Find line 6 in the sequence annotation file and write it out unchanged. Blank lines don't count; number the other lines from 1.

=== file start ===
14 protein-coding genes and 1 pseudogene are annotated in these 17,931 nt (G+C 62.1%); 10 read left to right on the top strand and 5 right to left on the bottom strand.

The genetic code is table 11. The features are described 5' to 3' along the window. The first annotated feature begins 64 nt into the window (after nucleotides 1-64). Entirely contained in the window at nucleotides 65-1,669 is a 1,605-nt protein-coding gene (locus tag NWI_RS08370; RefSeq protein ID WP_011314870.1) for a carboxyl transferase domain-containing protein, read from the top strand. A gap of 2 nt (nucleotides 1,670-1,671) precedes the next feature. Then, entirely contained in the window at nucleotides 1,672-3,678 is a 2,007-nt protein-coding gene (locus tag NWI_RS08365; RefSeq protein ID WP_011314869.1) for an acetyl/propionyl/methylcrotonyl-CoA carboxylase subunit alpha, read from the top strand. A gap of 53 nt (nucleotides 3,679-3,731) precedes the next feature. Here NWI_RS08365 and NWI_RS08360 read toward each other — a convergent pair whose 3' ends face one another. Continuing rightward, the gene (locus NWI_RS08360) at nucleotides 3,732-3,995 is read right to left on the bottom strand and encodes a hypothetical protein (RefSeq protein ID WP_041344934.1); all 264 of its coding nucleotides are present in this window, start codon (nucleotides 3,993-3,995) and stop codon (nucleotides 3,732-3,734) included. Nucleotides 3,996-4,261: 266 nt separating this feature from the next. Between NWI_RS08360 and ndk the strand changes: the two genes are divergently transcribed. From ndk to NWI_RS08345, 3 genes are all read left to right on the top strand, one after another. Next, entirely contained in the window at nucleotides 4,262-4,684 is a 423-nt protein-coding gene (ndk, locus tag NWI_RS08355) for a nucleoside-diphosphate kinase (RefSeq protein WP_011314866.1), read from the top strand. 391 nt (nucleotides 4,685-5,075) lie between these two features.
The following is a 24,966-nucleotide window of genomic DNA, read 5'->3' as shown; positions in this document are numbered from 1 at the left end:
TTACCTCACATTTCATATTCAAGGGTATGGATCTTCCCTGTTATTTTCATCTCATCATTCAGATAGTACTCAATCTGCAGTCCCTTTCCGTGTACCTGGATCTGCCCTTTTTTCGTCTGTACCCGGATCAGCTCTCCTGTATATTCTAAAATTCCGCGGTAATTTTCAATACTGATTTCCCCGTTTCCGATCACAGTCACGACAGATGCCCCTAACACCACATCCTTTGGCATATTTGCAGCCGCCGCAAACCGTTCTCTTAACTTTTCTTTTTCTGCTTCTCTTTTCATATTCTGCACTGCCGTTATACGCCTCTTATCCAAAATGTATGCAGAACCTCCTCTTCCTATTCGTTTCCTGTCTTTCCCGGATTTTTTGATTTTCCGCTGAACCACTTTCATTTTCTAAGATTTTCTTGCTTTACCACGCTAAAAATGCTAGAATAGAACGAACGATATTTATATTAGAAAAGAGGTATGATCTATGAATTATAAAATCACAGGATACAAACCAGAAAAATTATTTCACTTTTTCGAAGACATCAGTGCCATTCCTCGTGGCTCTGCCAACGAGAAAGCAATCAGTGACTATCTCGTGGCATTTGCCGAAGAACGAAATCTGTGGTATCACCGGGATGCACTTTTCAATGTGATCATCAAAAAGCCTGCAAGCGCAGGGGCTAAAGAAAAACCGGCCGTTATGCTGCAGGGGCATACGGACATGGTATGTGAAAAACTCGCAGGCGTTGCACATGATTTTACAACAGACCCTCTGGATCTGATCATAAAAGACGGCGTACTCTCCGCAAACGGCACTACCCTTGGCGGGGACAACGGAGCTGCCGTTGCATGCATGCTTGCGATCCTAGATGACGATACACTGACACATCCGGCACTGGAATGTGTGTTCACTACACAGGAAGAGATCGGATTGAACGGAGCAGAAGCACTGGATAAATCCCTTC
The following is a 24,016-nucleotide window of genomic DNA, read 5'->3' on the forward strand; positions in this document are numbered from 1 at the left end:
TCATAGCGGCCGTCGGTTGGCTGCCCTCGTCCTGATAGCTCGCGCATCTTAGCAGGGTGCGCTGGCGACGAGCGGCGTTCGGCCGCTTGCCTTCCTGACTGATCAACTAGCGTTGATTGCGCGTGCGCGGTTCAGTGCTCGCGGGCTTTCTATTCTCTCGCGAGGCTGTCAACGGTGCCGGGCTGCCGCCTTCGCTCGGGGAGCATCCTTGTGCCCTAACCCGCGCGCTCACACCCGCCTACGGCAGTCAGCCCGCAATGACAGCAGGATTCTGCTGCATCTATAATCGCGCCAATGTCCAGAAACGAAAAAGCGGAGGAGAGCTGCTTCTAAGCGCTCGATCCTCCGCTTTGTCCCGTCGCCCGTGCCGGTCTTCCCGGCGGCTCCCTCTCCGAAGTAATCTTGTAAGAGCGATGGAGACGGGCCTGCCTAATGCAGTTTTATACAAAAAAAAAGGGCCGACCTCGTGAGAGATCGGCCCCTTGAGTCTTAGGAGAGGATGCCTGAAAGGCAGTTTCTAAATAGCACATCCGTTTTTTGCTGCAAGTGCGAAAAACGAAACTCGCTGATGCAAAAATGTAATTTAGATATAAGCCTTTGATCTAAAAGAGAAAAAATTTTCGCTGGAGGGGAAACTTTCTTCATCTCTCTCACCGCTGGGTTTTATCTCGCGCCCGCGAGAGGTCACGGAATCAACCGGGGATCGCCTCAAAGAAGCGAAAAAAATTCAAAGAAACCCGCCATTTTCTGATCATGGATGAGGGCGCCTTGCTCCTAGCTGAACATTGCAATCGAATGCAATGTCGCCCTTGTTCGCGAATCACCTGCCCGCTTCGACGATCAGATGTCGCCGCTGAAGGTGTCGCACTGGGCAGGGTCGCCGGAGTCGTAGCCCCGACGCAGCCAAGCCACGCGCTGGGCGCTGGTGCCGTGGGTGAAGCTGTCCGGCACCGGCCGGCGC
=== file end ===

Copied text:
TCATAGCGGCCGTCGGTTGGCTGCCCTCGTCCTGATAGCTCGCGCATCTTAGCAGGGTGCGCTGGCGACGAGCGGCGTTCGGCCGCTTGCCTTCCTGACTGATCAACTAGCGTTGATTGCGCGTGCGCGGTTCAGTGCTCGCGGGCTTTCTATTCTCTCGCGAGGCTGTCAACGGTGCCGGGCTGCCGCCTTCGCTCGGGGAGCATCCTTGTGCCCTAACCCGCGCGCTCACACCCGCCTACGGCAGTCAGCCCGCAATGACAGCAGGATTCTGCTGCATCTATAATCGCGCCAATGTCCAGAAACGAAAAAGCGGAGGAGAGCTGCTTCTAAGCGCTCGATCCTCCGCTTTGTCCCGTCGCCCGTGCCGGTCTTCCCGGCGGCTCCCTCTCCGAAGTAATCTTGTAAGAGCGATGGAGACGGGCCTGCCTAATGCAGTTTTATACAAAAAAAAAGGGCCGACCTCGTGAGAGATCGGCCCCTTGAGTCTTAGGAGAGGATGCCTGAAAGGCAGTTTCTAAATAGCACATCCGTTTTTTGCTGCAAGTGCGAAAAACGAAACTCGCTGATGCAAAAATGTAATTTAGATATAAGCCTTTGATCTAAAAGAGAAAAAATTTTCGCTGGAGGGGAAACTTTCTTCATCTCTCTCACCGCTGGGTTTTATCTCGCGCCCGCGAGAGGTCACGGAATCAACCGGGGATCGCCTCAAAGAAGCGAAAAAAATTCAAAGAAACCCGCCATTTTCTGATCATGGATGAGGGCGCCTTGCTCCTAGCTGAACATTGCAATCGAATGCAATGTCGCCCTTGTTCGCGAATCACCTGCCCGCTTCGACGATCAGATGTCGCCGCTGAAGGTGTCGCACTGGGCAGGGTCGCCGGAGTCGTAGCCCCGACGCAGCCAAGCCACGCGCTGGGCGCTGGTGCCGTGGGTGAAGCTGTCCGGCACCGGCCGGCGC